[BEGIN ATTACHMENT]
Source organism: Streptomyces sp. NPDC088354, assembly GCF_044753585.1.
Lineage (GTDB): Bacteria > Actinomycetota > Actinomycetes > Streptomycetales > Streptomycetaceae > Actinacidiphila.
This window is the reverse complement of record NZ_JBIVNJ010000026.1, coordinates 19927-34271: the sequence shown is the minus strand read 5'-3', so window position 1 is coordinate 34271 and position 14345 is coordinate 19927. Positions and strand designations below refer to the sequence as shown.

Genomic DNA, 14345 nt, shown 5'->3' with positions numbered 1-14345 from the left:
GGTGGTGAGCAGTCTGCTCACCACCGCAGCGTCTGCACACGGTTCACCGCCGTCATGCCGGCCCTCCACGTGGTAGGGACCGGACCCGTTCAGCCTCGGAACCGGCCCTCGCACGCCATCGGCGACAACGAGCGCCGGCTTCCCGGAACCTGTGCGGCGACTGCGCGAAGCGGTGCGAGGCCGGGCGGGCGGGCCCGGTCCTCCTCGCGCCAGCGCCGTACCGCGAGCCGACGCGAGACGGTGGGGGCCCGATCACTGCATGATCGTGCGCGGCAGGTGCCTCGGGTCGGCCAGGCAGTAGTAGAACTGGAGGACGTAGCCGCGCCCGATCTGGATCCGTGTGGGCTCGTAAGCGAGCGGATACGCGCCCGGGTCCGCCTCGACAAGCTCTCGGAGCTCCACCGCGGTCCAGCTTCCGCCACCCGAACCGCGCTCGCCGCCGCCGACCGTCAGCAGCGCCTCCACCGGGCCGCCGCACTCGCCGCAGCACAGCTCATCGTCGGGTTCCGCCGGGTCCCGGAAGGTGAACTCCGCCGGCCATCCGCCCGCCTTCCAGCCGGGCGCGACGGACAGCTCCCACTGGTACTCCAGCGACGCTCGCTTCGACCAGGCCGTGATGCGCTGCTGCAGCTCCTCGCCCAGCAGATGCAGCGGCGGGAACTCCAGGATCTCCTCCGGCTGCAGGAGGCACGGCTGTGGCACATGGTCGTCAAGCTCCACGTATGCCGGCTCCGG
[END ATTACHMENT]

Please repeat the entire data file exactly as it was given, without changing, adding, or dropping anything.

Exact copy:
Source organism: Streptomyces sp. NPDC088354, assembly GCF_044753585.1.
Lineage (GTDB): Bacteria > Actinomycetota > Actinomycetes > Streptomycetales > Streptomycetaceae > Actinacidiphila.
This window is the reverse complement of record NZ_JBIVNJ010000026.1, coordinates 19927-34271: the sequence shown is the minus strand read 5'-3', so window position 1 is coordinate 34271 and position 14345 is coordinate 19927. Positions and strand designations below refer to the sequence as shown.

Genomic DNA, 14345 nt, shown 5'->3' with positions numbered 1-14345 from the left:
GGTGGTGAGCAGTCTGCTCACCACCGCAGCGTCTGCACACGGTTCACCGCCGTCATGCCGGCCCTCCACGTGGTAGGGACCGGACCCGTTCAGCCTCGGAACCGGCCCTCGCACGCCATCGGCGACAACGAGCGCCGGCTTCCCGGAACCTGTGCGGCGACTGCGCGAAGCGGTGCGAGGCCGGGCGGGCGGGCCCGGTCCTCCTCGCGCCAGCGCCGTACCGCGAGCCGACGCGAGACGGTGGGGGCCCGATCACTGCATGATCGTGCGCGGCAGGTGCCTCGGGTCGGCCAGGCAGTAGTAGAACTGGAGGACGTAGCCGCGCCCGATCTGGATCCGTGTGGGCTCGTAAGCGAGCGGATACGCGCCCGGGTCCGCCTCGACAAGCTCTCGGAGCTCCACCGCGGTCCAGCTTCCGCCACCCGAACCGCGCTCGCCGCCGCCGACCGTCAGCAGCGCCTCCACCGGGCCGCCGCACTCGCCGCAGCACAGCTCATCGTCGGGTTCCGCCGGGTCCCGGAAGGTGAACTCCGCCGGCCATCCGCCCGCCTTCCAGCCGGGCGCGACGGACAGCTCCCACTGGTACTCCAGCGACGCTCGCTTCGACCAGGCCGTGATGCGCTGCTGCAGCTCCTCGCCCAGCAGATGCAGCGGCGGGAACTCCAGGATCTCCTCCGGCTGCAGGAGGCACGGCTGTGGCACATGGTCGTCAAGCTCCACGTATGCCGGCTCCGG